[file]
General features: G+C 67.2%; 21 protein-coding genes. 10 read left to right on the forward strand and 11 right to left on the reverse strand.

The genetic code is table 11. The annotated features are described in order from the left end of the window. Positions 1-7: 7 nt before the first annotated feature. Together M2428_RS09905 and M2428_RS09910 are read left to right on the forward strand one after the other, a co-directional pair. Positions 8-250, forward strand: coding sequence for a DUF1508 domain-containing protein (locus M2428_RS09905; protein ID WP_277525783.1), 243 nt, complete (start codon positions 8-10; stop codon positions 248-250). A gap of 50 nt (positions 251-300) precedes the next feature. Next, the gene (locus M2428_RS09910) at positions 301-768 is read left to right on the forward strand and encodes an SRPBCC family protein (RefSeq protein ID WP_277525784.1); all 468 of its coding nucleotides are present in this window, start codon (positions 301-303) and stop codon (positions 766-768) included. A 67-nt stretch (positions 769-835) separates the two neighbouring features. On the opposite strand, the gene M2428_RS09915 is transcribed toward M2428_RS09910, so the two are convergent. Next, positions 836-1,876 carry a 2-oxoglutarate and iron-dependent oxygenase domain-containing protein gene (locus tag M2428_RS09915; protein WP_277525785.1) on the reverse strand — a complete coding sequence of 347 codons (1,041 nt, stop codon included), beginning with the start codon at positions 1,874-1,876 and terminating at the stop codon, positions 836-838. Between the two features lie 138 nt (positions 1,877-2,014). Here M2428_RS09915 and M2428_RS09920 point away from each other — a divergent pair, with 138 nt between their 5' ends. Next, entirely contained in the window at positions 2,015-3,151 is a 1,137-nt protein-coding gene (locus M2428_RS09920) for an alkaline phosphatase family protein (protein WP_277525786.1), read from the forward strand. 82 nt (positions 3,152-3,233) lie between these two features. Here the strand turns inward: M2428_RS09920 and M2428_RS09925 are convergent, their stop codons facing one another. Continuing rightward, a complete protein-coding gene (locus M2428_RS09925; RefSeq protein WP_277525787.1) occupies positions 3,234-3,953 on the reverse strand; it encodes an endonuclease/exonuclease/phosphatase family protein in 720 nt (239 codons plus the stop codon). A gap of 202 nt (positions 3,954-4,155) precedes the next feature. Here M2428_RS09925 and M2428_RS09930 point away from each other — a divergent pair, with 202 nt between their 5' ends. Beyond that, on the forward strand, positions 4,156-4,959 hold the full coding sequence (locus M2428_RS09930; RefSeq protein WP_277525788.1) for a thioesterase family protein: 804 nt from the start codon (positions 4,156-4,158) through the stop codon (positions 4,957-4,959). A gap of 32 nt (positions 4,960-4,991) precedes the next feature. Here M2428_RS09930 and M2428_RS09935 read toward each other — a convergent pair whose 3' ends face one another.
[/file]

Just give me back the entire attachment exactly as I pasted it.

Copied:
General features: G+C 67.2%; 21 protein-coding genes. 10 read left to right on the forward strand and 11 right to left on the reverse strand.

The genetic code is table 11. The annotated features are described in order from the left end of the window. Positions 1-7: 7 nt before the first annotated feature. Together M2428_RS09905 and M2428_RS09910 are read left to right on the forward strand one after the other, a co-directional pair. Positions 8-250, forward strand: coding sequence for a DUF1508 domain-containing protein (locus M2428_RS09905; protein ID WP_277525783.1), 243 nt, complete (start codon positions 8-10; stop codon positions 248-250). A gap of 50 nt (positions 251-300) precedes the next feature. Next, the gene (locus M2428_RS09910) at positions 301-768 is read left to right on the forward strand and encodes an SRPBCC family protein (RefSeq protein ID WP_277525784.1); all 468 of its coding nucleotides are present in this window, start codon (positions 301-303) and stop codon (positions 766-768) included. A 67-nt stretch (positions 769-835) separates the two neighbouring features. On the opposite strand, the gene M2428_RS09915 is transcribed toward M2428_RS09910, so the two are convergent. Next, positions 836-1,876 carry a 2-oxoglutarate and iron-dependent oxygenase domain-containing protein gene (locus tag M2428_RS09915; protein WP_277525785.1) on the reverse strand — a complete coding sequence of 347 codons (1,041 nt, stop codon included), beginning with the start codon at positions 1,874-1,876 and terminating at the stop codon, positions 836-838. Between the two features lie 138 nt (positions 1,877-2,014). Here M2428_RS09915 and M2428_RS09920 point away from each other — a divergent pair, with 138 nt between their 5' ends. Next, entirely contained in the window at positions 2,015-3,151 is a 1,137-nt protein-coding gene (locus M2428_RS09920) for an alkaline phosphatase family protein (protein WP_277525786.1), read from the forward strand. 82 nt (positions 3,152-3,233) lie between these two features. Here the strand turns inward: M2428_RS09920 and M2428_RS09925 are convergent, their stop codons facing one another. Continuing rightward, a complete protein-coding gene (locus M2428_RS09925; RefSeq protein WP_277525787.1) occupies positions 3,234-3,953 on the reverse strand; it encodes an endonuclease/exonuclease/phosphatase family protein in 720 nt (239 codons plus the stop codon). A gap of 202 nt (positions 3,954-4,155) precedes the next feature. Here M2428_RS09925 and M2428_RS09930 point away from each other — a divergent pair, with 202 nt between their 5' ends. Beyond that, on the forward strand, positions 4,156-4,959 hold the full coding sequence (locus M2428_RS09930; RefSeq protein WP_277525788.1) for a thioesterase family protein: 804 nt from the start codon (positions 4,156-4,158) through the stop codon (positions 4,957-4,959). A gap of 32 nt (positions 4,960-4,991) precedes the next feature. Here M2428_RS09930 and M2428_RS09935 read toward each other — a convergent pair whose 3' ends face one another.